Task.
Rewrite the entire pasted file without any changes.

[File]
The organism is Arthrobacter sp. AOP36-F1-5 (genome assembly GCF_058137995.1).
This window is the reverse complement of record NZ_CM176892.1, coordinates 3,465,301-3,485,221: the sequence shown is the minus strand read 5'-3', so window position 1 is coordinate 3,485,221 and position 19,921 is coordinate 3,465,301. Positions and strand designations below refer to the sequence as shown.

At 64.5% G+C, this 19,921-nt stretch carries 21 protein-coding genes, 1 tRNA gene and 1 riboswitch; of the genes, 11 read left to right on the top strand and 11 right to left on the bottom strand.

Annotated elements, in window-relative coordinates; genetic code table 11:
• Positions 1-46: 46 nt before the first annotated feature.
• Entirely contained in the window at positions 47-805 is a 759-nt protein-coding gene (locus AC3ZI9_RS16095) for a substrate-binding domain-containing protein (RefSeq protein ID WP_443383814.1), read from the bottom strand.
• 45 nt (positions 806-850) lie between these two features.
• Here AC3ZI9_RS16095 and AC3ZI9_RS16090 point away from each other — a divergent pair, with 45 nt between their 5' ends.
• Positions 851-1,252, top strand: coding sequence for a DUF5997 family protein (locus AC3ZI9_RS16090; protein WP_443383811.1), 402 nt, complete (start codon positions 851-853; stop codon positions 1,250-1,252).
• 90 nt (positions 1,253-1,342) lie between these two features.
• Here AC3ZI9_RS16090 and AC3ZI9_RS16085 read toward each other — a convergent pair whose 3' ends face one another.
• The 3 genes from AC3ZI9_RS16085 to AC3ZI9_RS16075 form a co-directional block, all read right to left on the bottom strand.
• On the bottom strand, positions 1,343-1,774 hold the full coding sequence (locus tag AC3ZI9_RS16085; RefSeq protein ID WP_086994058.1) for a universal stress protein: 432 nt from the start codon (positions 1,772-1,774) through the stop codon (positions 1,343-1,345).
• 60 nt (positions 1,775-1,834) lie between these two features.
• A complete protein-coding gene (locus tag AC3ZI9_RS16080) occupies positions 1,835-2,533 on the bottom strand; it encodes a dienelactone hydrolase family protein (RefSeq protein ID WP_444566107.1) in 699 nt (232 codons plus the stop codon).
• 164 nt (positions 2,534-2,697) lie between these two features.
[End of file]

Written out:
The organism is Arthrobacter sp. AOP36-F1-5 (genome assembly GCF_058137995.1).
This window is the reverse complement of record NZ_CM176892.1, coordinates 3,465,301-3,485,221: the sequence shown is the minus strand read 5'-3', so window position 1 is coordinate 3,485,221 and position 19,921 is coordinate 3,465,301. Positions and strand designations below refer to the sequence as shown.

At 64.5% G+C, this 19,921-nt stretch carries 21 protein-coding genes, 1 tRNA gene and 1 riboswitch; of the genes, 11 read left to right on the top strand and 11 right to left on the bottom strand.

Annotated elements, in window-relative coordinates; genetic code table 11:
• Positions 1-46: 46 nt before the first annotated feature.
• Entirely contained in the window at positions 47-805 is a 759-nt protein-coding gene (locus AC3ZI9_RS16095) for a substrate-binding domain-containing protein (RefSeq protein ID WP_443383814.1), read from the bottom strand.
• 45 nt (positions 806-850) lie between these two features.
• Here AC3ZI9_RS16095 and AC3ZI9_RS16090 point away from each other — a divergent pair, with 45 nt between their 5' ends.
• Positions 851-1,252, top strand: coding sequence for a DUF5997 family protein (locus AC3ZI9_RS16090; protein WP_443383811.1), 402 nt, complete (start codon positions 851-853; stop codon positions 1,250-1,252).
• 90 nt (positions 1,253-1,342) lie between these two features.
• Here AC3ZI9_RS16090 and AC3ZI9_RS16085 read toward each other — a convergent pair whose 3' ends face one another.
• The 3 genes from AC3ZI9_RS16085 to AC3ZI9_RS16075 form a co-directional block, all read right to left on the bottom strand.
• On the bottom strand, positions 1,343-1,774 hold the full coding sequence (locus tag AC3ZI9_RS16085; RefSeq protein ID WP_086994058.1) for a universal stress protein: 432 nt from the start codon (positions 1,772-1,774) through the stop codon (positions 1,343-1,345).
• 60 nt (positions 1,775-1,834) lie between these two features.
• A complete protein-coding gene (locus tag AC3ZI9_RS16080) occupies positions 1,835-2,533 on the bottom strand; it encodes a dienelactone hydrolase family protein (RefSeq protein ID WP_444566107.1) in 699 nt (232 codons plus the stop codon).
• 164 nt (positions 2,534-2,697) lie between these two features.